Before Breaking Bad had been conceived Vince Gilligan had begun his TV career working on the nothing special but interesting and innovative X Files.  Gilligan subsequently developed the wacky but more routine and unsuccessful series The Lone Gunmen.   In the pilot of Breaking Bad, Gilligan and his team had to convince others that they were not only capable of originality but also had higher standards.  This assertion was hammered home in the powerful opening scene which has at least two iconic images.  Originality, though, requires taking risks.  Gilligan makes his hero look ridiculous, begins the episode with a time shift and adds domestic drama that will make demands of an audience expecting a fast moving crime series.   The cameraman, editor and music director are also important.  These people mark the episode with signatures that in future episodes will become trademarks.  These include fast narrative montage for specific scenes, a wide variety of pop music and opening teasers that present their own mysteries.   None of this reduced the stakes.   Gilligan and his people were gambling.  They succeeded because the pilot was slick, more than fresh and loaded with surprises.  The men and women who made it proved to be good enough.  They were people who could live with the consequences of failure.

There are six key characters who appear in the pilot episode.  Each of those actors plus the writers and key technicians would have had to schedule into their timetable some space to film the series.  If the pilot episode had not been approved by the backers, the commitment of the actors, writers and technicians would have led to nothing and prevented other work being secured.  Unlike the episodes it followed, the pilot of Breaking Bad did not have a title.  On the DVDs it is referred to as nothing more than ‘Pilot’.  The clever and wry episode titles came later.  By then everyone was in steady work and becoming famous.


The pilot episode lasts for 58 minutes.  Apart from the final episode of the series all the other episodes are 48 minutes in length.   More time was spent filming the pilot episode than the others, and more money per minute was spent on production.   This episode more than any had to look and sound right.  And if that was not enough to worry about, a story had to be told.   Stories mean plots and they demand exposition.  For that Gilligan mixes light and heavy confrontations.  Arguments allow characters to explain their hopes, fears and circumstances.  The wild ride in the desert that is the teaser is the exception.  There, Walt and Jess have a united purpose, which is to escape from a crime scene.  But as soon as the episode proper begins there is an argument.  At the breakfast table the decision of Skyler to serve soya bacon is challenged by her family, albeit in a gentle fashion.  Confrontations continue until the end of the episode.  The final scene begins with Skyler demanding not just attention but an explanation or more exposition.  The explanation is sidestepped by sexual intercourse but this is also revelatory confrontation, especially as it is defined by aggression.  Before that Walt has had two confrontations with one of his students, two arguments with his boss, fought a young man in a clothes store and has listened to his boorish brother-in-law sneer at his masculinity.  Walt even manages an argument with the dashboard in his car.  It all facilitates exposition, as does the startled and hostile reaction of Jesse when his ex-high school teacher suggests they make crystal meth together.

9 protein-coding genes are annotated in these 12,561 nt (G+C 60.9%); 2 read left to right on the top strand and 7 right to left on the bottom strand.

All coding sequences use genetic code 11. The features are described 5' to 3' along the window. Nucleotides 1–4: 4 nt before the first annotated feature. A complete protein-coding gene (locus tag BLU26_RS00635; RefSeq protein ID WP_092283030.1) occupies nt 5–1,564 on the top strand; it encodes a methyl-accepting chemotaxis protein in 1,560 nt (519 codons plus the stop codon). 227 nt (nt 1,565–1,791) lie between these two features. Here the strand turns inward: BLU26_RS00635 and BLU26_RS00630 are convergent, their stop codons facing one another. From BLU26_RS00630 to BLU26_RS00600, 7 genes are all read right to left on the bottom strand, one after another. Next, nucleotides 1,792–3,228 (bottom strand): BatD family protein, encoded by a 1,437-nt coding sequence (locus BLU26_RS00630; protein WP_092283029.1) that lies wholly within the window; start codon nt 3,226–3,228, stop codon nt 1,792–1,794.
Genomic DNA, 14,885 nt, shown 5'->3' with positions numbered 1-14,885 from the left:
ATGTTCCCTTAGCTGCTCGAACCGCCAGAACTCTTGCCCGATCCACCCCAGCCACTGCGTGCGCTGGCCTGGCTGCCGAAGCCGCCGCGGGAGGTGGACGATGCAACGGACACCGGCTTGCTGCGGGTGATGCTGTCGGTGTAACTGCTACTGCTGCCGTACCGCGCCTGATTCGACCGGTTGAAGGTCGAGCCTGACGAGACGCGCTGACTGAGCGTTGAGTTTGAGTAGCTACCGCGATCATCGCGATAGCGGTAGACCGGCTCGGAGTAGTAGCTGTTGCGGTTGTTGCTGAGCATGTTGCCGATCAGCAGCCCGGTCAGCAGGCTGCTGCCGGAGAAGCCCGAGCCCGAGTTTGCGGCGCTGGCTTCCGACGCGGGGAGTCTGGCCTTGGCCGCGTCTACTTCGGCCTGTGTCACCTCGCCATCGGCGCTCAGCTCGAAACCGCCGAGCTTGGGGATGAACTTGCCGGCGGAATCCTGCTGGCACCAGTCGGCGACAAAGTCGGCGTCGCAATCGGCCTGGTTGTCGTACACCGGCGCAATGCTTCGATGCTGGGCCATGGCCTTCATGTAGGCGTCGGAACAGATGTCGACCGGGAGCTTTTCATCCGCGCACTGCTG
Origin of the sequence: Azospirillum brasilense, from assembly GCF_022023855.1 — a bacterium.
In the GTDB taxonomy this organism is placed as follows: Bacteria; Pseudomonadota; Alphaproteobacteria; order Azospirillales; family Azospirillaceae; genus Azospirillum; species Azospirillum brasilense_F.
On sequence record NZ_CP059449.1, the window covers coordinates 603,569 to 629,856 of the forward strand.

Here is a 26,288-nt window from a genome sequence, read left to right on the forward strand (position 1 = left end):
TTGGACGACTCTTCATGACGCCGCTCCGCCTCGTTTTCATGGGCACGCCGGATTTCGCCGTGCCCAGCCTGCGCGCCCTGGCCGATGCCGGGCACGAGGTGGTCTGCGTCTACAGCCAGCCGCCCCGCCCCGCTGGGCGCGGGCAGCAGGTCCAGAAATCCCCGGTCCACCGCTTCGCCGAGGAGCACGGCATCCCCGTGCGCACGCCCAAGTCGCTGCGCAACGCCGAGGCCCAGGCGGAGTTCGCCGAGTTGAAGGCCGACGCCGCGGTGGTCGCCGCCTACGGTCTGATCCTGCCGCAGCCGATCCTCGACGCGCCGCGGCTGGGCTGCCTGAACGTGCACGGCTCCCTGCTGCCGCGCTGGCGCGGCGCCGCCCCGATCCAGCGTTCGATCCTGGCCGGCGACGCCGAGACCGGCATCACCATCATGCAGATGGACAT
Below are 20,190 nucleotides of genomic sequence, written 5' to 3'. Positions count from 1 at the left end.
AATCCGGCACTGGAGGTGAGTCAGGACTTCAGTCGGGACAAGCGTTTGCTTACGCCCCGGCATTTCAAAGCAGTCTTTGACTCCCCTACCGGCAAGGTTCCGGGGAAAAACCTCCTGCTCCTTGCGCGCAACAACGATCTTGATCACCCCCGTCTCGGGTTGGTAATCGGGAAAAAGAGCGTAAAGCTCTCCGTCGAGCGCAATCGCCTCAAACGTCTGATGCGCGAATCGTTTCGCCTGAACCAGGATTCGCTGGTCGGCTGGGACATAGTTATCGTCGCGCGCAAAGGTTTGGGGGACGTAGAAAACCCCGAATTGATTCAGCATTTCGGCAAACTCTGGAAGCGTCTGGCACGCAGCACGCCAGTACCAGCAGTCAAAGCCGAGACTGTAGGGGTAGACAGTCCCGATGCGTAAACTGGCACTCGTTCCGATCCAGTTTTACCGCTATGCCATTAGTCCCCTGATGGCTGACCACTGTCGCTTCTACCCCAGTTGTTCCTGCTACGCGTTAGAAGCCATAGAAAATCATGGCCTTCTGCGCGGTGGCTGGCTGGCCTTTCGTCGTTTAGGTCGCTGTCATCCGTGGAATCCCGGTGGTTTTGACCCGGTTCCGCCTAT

There are also events.  In an early scene Walt is re-introduced to the audience as a self-effacing schoolteacher.  Before the end titles appear Walter White has attempted to kill two men, and the audience has discovered how change, reaction and consequence will be important to the characters of Breaking Bad.  Tricks, of course, are needed. Most thrillers require a hole in the plot somewhere. The Breaking Bad pilot is no different.  DEA employee Hank would not have taken his brother-in-law on a drug bust.  Explaining how a timid schoolteacher would make the fateful decision to be a criminal would have taken time and been an additional drag on an episode that has already inflicted cancer on the hero.  Instead of an explanation as to his thinking we watch Walt ruminate and flick burnt matches into his swimming pool.  The viewers are left to fill in the gap in exposition, and most of us oblige. By then the audience is too anxious about what will happen to Walt to worry about being exploited.

The 58 minutes of an episode, like the production schedule,  must observe the same principles of efficient time management.  Thanks to the imaginations of viewers nothing is missing from those opening 58 minutes, and because of the imagination and skill of Vince Gilligan the viewers have witnessed a lot more than was anticipated.  When asked by Jesse why a schoolteacher would want to make an illegal drug, Walt replies, ‘I am awake.’  The existential theme may not be original but even by the end of an initial episode the words feel immortal.



Howard Jackson has had nine books published by Red Rattle Books including novels, short stories and collections of film criticism.   His latest book Light Work, which is about Jack the Ripper, is available here.